In total, 680 full responses were obtained in this global survey. The number of responses were 388 in Japan, 194 in Italy, 61 in Spain, and 34 in Brazil. From the open survey posted on the IFAPP website, individual responses were sent from Korea, Philippines and Greece (one response each).

Demographics of the Respondents

Overall demographics of the respondents are shown in Supplementary Table S1.

Overall Statistics

The 46% of the respondents were working in clinical research, followed by medical affairs (11%). When classified by the place of employment, 54% of the respondents were working in sponsor organizations (pharmaceutical company / biotech company), followed by contract research organizations (CROs- 26%). In terms of their level of experience, the majority had over 10 years of experience except in Japan, half of whom had less than 10 years of experience. Most Japanese respondents were from clinical research, whereas more medical affairs respondents were from Italy.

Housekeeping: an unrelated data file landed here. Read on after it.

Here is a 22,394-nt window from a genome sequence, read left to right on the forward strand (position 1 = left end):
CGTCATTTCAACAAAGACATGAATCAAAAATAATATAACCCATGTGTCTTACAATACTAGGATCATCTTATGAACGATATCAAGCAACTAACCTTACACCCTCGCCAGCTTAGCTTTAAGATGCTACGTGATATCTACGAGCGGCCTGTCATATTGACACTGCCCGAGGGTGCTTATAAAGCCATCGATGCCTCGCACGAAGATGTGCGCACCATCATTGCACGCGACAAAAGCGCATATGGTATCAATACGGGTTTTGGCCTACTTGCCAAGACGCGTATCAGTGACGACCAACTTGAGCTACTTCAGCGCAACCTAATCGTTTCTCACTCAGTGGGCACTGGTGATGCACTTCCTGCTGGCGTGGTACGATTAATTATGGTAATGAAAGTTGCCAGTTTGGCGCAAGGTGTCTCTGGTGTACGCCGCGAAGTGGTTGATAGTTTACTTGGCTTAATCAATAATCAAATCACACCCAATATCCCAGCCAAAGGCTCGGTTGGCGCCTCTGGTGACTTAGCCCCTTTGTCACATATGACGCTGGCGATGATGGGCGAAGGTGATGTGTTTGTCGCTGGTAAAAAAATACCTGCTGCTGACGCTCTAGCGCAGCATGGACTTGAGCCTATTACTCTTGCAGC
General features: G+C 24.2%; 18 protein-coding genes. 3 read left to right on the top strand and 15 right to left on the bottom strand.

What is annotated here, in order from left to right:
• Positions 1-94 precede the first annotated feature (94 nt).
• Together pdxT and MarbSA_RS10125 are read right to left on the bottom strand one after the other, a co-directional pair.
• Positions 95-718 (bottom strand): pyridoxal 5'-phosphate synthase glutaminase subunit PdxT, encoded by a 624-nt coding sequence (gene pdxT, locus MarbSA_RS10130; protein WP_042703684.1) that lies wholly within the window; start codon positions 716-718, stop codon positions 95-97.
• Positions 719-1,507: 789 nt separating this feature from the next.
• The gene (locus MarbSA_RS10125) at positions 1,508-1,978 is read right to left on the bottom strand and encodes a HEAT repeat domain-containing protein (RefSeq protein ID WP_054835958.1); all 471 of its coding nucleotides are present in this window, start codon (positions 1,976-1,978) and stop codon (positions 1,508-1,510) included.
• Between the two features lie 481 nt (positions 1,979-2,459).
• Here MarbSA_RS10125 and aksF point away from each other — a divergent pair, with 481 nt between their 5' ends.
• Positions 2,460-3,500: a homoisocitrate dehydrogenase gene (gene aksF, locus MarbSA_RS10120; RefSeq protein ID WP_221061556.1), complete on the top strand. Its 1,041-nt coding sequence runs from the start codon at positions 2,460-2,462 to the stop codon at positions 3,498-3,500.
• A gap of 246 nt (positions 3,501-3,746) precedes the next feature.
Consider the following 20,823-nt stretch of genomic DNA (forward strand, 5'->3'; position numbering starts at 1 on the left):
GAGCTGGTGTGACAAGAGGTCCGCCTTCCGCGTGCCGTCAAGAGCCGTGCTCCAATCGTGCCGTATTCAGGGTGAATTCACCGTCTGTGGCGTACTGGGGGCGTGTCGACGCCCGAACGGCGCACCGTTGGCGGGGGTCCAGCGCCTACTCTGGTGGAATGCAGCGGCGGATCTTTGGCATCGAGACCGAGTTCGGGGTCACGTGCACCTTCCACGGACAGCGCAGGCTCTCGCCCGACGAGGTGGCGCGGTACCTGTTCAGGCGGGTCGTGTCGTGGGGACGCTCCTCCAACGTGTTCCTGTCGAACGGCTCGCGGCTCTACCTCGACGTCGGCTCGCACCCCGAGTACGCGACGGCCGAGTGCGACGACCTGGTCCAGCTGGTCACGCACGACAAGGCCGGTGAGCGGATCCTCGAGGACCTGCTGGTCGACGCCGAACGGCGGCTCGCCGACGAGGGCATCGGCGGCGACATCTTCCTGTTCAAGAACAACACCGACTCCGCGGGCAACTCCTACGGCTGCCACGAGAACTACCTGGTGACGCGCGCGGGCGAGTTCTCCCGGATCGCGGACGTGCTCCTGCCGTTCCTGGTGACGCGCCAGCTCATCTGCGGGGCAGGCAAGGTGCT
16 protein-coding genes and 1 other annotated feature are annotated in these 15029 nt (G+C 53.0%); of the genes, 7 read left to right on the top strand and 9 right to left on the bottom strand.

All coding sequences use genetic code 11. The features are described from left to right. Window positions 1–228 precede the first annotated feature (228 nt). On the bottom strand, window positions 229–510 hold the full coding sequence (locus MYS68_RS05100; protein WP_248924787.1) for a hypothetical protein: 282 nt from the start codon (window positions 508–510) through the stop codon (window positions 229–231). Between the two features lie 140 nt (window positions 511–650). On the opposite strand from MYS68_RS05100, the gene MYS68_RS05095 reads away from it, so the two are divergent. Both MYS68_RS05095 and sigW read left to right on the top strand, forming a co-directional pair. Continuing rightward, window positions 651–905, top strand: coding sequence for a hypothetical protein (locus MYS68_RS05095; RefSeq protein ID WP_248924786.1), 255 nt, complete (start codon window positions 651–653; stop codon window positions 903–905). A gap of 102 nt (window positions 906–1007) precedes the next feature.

Functional Areas and Level of Experience

As the number of responses obtained from nine different functional areas were not evenly distributed, respondents were divided into six main categories according to their functional areas: clinical research, clinical operations and data management, regulatory affairs and safety, medical affairs and business development, overall management and others in consideration of the similarity in knowledge, skill and attitudes required in their functional areas. Less experienced respondents (less than 10 years) were found in the medical affairs and business development areas (Figure 1). On the contrary, most respondents involved in overall management had over 10 years of experience. With regards to national differences, most respondents from clinical research and medical affairs had over 10 years’ experience across all countries.